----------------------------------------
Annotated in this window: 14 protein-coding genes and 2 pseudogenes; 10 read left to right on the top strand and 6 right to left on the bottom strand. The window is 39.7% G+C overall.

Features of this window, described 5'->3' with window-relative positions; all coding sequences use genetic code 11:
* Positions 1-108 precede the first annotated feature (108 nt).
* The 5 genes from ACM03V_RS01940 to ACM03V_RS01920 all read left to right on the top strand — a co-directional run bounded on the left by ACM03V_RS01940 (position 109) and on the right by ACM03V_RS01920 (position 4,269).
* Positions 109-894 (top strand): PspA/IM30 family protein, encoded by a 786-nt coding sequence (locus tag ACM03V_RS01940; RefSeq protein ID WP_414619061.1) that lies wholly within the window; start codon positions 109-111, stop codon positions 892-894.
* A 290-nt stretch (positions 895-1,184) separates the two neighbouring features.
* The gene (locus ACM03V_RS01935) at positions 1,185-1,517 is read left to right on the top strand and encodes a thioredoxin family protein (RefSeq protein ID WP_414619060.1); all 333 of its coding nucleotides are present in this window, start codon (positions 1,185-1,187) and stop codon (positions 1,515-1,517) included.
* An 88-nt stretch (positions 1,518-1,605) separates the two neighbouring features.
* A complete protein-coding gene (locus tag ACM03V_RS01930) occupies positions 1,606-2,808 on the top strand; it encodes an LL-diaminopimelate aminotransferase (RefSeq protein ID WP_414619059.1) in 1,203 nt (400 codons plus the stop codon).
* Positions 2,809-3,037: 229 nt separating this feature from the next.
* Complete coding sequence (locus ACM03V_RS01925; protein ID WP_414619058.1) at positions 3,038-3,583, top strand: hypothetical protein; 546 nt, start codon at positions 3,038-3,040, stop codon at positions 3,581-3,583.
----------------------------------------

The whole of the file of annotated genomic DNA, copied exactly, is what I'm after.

Annotated in this window: 14 protein-coding genes and 2 pseudogenes; 10 read left to right on the top strand and 6 right to left on the bottom strand. The window is 39.7% G+C overall.

Features of this window, described 5'->3' with window-relative positions; all coding sequences use genetic code 11:
* Positions 1-108 precede the first annotated feature (108 nt).
* The 5 genes from ACM03V_RS01940 to ACM03V_RS01920 all read left to right on the top strand — a co-directional run bounded on the left by ACM03V_RS01940 (position 109) and on the right by ACM03V_RS01920 (position 4,269).
* Positions 109-894 (top strand): PspA/IM30 family protein, encoded by a 786-nt coding sequence (locus tag ACM03V_RS01940; RefSeq protein ID WP_414619061.1) that lies wholly within the window; start codon positions 109-111, stop codon positions 892-894.
* A 290-nt stretch (positions 895-1,184) separates the two neighbouring features.
* The gene (locus ACM03V_RS01935) at positions 1,185-1,517 is read left to right on the top strand and encodes a thioredoxin family protein (RefSeq protein ID WP_414619060.1); all 333 of its coding nucleotides are present in this window, start codon (positions 1,185-1,187) and stop codon (positions 1,515-1,517) included.
* An 88-nt stretch (positions 1,518-1,605) separates the two neighbouring features.
* A complete protein-coding gene (locus tag ACM03V_RS01930) occupies positions 1,606-2,808 on the top strand; it encodes an LL-diaminopimelate aminotransferase (RefSeq protein ID WP_414619059.1) in 1,203 nt (400 codons plus the stop codon).
* Positions 2,809-3,037: 229 nt separating this feature from the next.
* Complete coding sequence (locus ACM03V_RS01925; protein ID WP_414619058.1) at positions 3,038-3,583, top strand: hypothetical protein; 546 nt, start codon at positions 3,038-3,040, stop codon at positions 3,581-3,583.